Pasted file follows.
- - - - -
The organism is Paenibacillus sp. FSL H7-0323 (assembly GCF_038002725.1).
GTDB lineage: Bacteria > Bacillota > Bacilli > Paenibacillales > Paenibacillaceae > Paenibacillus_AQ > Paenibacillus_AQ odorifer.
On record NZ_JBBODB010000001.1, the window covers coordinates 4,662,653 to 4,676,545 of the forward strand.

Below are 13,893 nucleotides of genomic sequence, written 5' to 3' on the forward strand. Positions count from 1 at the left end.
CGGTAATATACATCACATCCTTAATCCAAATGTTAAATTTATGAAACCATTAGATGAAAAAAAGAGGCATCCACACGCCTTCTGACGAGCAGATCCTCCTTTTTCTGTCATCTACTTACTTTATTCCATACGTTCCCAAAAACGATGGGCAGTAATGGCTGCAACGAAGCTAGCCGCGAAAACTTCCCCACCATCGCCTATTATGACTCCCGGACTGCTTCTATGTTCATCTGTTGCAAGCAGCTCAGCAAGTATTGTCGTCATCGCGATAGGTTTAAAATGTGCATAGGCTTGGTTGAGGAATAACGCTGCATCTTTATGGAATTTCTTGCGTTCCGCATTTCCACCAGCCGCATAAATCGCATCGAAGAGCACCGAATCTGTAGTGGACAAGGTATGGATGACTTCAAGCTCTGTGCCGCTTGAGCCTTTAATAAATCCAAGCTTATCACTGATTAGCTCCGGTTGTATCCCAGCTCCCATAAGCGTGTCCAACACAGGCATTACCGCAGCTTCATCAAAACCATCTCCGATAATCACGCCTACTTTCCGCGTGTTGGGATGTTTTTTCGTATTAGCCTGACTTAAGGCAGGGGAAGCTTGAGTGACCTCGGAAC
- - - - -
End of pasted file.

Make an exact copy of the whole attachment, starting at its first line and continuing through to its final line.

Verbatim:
The organism is Paenibacillus sp. FSL H7-0323 (assembly GCF_038002725.1).
GTDB lineage: Bacteria > Bacillota > Bacilli > Paenibacillales > Paenibacillaceae > Paenibacillus_AQ > Paenibacillus_AQ odorifer.
On record NZ_JBBODB010000001.1, the window covers coordinates 4,662,653 to 4,676,545 of the forward strand.

Below are 13,893 nucleotides of genomic sequence, written 5' to 3' on the forward strand. Positions count from 1 at the left end.
CGGTAATATACATCACATCCTTAATCCAAATGTTAAATTTATGAAACCATTAGATGAAAAAAAGAGGCATCCACACGCCTTCTGACGAGCAGATCCTCCTTTTTCTGTCATCTACTTACTTTATTCCATACGTTCCCAAAAACGATGGGCAGTAATGGCTGCAACGAAGCTAGCCGCGAAAACTTCCCCACCATCGCCTATTATGACTCCCGGACTGCTTCTATGTTCATCTGTTGCAAGCAGCTCAGCAAGTATTGTCGTCATCGCGATAGGTTTAAAATGTGCATAGGCTTGGTTGAGGAATAACGCTGCATCTTTATGGAATTTCTTGCGTTCCGCATTTCCACCAGCCGCATAAATCGCATCGAAGAGCACCGAATCTGTAGTGGACAAGGTATGGATGACTTCAAGCTCTGTGCCGCTTGAGCCTTTAATAAATCCAAGCTTATCACTGATTAGCTCCGGTTGTATCCCAGCTCCCATAAGCGTGTCCAACACAGGCATTACCGCAGCTTCATCAAAACCATCTCCGATAATCACGCCTACTTTCCGCGTGTTGGGATGTTTTTTCGTATTAGCCTGACTTAAGGCAGGGGAAGCTTGAGTGACCTCGGAAC